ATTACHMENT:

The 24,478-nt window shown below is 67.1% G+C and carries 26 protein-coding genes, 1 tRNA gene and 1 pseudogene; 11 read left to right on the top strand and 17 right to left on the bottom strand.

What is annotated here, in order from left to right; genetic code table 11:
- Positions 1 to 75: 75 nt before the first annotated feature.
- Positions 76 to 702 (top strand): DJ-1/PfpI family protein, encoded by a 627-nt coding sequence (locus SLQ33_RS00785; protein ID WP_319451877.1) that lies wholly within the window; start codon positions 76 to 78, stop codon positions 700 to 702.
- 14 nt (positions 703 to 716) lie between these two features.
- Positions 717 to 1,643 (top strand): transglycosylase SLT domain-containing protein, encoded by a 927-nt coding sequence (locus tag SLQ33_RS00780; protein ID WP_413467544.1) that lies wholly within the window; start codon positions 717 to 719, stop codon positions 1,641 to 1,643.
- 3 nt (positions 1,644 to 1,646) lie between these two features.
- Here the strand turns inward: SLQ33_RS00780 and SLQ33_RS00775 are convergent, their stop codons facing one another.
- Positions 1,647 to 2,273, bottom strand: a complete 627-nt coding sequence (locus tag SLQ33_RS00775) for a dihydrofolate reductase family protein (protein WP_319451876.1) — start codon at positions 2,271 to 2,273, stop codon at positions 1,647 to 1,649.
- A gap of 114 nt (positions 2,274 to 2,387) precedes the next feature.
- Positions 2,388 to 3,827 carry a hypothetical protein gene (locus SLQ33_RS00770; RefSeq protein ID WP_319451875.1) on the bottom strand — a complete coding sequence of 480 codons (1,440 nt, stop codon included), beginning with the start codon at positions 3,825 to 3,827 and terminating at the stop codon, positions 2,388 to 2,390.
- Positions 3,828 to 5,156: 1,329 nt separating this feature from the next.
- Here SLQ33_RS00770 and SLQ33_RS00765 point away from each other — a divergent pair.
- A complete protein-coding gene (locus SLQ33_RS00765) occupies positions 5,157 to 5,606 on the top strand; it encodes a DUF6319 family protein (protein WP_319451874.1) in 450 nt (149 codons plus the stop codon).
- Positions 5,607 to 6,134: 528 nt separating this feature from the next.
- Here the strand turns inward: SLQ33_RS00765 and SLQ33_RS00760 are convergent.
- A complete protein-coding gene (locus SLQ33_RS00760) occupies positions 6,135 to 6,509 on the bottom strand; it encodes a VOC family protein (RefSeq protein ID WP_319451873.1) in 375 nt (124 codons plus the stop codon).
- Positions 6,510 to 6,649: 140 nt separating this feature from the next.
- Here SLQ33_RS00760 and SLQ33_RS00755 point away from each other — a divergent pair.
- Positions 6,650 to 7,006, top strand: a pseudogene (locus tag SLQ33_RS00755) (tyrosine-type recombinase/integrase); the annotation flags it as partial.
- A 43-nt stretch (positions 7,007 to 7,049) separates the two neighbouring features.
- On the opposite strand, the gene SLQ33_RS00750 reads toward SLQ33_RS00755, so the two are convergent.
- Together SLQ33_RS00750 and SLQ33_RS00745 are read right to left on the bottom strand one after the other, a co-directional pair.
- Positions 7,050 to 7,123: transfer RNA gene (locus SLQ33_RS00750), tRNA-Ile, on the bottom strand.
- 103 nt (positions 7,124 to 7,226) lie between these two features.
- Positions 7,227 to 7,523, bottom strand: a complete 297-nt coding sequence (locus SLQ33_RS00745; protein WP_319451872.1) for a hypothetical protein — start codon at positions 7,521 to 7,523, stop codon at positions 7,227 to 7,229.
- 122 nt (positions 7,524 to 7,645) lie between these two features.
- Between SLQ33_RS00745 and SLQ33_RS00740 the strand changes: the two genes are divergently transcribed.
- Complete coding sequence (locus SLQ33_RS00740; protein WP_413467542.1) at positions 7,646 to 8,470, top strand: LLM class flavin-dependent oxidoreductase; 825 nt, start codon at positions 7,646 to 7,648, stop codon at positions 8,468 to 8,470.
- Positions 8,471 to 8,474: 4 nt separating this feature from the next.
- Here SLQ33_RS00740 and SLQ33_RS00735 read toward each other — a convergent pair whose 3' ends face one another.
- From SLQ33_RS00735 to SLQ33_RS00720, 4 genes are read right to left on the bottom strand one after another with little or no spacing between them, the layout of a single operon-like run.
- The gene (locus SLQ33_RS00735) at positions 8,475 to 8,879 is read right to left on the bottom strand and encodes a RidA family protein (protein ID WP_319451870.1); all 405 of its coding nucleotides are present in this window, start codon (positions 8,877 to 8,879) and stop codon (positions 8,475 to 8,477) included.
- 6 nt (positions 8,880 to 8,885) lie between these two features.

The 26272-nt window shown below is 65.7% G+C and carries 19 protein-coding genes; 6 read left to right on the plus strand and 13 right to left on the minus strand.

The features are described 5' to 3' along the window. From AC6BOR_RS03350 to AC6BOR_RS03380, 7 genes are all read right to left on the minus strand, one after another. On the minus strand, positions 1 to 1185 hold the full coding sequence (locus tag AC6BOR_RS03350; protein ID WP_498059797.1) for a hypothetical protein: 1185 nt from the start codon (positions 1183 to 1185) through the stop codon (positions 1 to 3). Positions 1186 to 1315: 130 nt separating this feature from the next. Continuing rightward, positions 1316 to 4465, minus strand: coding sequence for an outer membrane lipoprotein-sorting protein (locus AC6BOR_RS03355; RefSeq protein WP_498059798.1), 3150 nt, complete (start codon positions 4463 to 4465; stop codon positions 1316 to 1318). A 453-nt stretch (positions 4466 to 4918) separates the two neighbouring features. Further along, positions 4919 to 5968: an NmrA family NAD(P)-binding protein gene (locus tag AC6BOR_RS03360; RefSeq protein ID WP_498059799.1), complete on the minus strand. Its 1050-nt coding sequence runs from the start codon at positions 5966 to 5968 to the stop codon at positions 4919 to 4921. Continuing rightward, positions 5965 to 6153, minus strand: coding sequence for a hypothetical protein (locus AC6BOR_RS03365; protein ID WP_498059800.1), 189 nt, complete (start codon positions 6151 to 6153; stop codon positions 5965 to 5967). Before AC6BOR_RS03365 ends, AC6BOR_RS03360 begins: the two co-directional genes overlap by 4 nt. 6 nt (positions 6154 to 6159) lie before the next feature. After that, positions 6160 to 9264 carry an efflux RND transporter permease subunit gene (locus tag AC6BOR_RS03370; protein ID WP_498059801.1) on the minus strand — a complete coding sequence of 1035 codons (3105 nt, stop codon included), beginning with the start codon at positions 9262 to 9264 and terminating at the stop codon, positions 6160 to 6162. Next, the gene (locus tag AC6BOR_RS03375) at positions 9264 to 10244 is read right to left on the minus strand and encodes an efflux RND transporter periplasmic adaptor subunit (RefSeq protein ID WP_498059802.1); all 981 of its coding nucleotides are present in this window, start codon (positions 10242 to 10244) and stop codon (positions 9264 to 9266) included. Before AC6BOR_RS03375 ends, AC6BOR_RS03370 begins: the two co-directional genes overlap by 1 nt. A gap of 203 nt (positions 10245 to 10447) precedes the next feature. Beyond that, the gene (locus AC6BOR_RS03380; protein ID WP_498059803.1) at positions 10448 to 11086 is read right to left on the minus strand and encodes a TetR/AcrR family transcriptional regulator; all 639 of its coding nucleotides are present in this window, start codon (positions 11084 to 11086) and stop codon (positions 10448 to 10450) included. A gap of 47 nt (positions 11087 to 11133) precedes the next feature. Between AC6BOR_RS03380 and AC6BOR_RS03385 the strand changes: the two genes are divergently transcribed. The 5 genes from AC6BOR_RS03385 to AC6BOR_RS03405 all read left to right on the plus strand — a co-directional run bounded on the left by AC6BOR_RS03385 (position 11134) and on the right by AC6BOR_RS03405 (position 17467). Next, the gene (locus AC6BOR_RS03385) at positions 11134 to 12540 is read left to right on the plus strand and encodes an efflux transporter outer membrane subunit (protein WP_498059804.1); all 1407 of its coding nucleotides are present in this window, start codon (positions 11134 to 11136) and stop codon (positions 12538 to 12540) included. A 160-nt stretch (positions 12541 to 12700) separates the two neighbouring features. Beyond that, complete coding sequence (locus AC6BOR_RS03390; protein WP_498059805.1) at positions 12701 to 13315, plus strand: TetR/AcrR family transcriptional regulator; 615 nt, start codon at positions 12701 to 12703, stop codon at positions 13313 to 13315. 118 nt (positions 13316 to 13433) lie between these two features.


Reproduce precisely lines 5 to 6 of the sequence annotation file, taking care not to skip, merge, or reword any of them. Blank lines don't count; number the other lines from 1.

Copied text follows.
- 14 nt (positions 703 to 716) lie between these two features.
- Positions 717 to 1,643 (top strand): transglycosylase SLT domain-containing protein, encoded by a 927-nt coding sequence (locus tag SLQ33_RS00780; protein ID WP_413467544.1) that lies wholly within the window; start codon positions 717 to 719, stop codon positions 1,641 to 1,643.